Term of Award

Summer 2019

Degree Name

Master of Science in Experimental Psychology (M.S.)

Document Type and Release Option

Thesis (open access)

Copyright Statement / License for Reuse

Creative Commons License
This work is licensed under a Creative Commons Attribution 4.0 License.


Department of Psychology

Committee Chair

Ty Boyer

Committee Member 1

Nicholas Holtzman

Committee Member 2

Amy Hackney


Ostracism, feeling excluded or ignored, has been associated with increased risk-taking behavior on a number of self-report and lab-based measures (Buelow & Wirth, 2017; Duclos, Wan, & Jiang, 2012; Falk et al., 2014; Svetieva et al. 2016). Anger mediates the relationship between ostracism and risk-taking (Svetieva et al., 2016), and it is possible that emotion-regulation strategies to reduce anger may minimize this relationship. However, research has yet to test if emotion-regulation strategies can reduce affective responses following ostracism. The purpose of the current study is to examine the effects of ostracism via Cyberball and emotion-regulation strategies on risk-taking behavior using the Columbia Card Task (CCT), an objective risk-taking measure. It was predicted that participants in the ostracism condition would uniquely vary on risk-taking based on social condition (included vs. ostracism), emotion-regulation instructions (reappraisal vs. no instructions), and CCT version (Hot vs. Cold). Sixty-five participants were assigned to one of eight conditions in which they were instructed to either reappraise or given no instructions to regulate their emotional responses, were either socially included or ostracized, and then completed the affective (Hot) version of the CCT or the deliberative (Cold) version of the CCT. Although we found that ostracized participants self-reported greater feelings of anger compared to socially included participants, we found no difference between social conditions or emotion-regulation conditions for risk-taking. However, given the limited sample size and several indicators suggesting the Cold CCT was not an effective measure of risk-taking in the current study, these results should be interpreted with caution. Research should continue to explore the relationship between ostracism and anger on affective and deliberative risk-taking.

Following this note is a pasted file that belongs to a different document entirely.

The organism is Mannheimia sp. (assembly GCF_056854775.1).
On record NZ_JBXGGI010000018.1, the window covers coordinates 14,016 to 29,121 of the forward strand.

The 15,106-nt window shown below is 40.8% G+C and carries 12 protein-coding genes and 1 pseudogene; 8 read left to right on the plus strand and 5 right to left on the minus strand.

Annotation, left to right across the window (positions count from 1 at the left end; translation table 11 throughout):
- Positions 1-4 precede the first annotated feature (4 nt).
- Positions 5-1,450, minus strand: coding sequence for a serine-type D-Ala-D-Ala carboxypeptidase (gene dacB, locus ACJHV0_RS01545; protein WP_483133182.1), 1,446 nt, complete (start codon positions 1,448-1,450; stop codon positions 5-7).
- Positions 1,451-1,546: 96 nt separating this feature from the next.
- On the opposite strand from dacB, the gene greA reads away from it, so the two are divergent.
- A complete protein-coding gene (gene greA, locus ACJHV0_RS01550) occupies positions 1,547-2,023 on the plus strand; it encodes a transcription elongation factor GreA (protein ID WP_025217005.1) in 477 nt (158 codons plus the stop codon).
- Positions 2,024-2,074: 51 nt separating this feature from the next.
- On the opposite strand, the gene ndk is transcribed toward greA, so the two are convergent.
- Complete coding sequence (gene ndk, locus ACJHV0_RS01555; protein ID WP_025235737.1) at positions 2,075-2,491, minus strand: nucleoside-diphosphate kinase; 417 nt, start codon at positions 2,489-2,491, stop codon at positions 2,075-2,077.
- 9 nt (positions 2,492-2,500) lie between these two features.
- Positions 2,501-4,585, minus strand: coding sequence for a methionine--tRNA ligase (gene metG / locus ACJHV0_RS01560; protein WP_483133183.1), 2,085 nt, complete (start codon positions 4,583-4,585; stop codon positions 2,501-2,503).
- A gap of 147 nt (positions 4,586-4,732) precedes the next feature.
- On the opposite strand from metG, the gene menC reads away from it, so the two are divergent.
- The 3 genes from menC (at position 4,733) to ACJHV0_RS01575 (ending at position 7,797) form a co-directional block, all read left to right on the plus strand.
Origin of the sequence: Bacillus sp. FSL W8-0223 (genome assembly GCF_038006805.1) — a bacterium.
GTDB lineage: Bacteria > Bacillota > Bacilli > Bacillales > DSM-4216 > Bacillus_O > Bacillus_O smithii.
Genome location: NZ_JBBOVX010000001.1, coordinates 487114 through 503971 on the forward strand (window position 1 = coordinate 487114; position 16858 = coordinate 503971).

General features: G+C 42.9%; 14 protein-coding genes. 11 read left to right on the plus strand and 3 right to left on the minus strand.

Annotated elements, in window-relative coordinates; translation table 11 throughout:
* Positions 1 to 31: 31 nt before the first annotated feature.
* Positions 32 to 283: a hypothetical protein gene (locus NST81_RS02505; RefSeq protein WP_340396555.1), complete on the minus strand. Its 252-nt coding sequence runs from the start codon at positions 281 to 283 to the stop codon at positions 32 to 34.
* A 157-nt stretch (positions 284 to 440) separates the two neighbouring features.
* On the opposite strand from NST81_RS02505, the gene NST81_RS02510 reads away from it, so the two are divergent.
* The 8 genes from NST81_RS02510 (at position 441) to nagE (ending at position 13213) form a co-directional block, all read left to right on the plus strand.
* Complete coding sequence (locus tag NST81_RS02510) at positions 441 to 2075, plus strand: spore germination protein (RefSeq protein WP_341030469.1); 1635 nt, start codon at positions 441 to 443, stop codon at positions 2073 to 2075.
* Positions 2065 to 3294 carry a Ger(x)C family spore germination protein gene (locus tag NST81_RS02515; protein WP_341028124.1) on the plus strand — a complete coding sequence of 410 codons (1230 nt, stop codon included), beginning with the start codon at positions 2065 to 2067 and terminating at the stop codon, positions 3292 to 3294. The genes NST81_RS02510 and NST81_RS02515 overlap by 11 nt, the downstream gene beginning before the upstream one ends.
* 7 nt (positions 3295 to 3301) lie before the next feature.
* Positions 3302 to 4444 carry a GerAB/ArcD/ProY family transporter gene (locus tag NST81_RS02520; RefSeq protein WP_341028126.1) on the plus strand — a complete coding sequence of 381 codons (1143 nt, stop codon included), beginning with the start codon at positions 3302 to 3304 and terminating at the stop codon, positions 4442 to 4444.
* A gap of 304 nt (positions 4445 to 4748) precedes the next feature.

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Research Data and Supplementary Material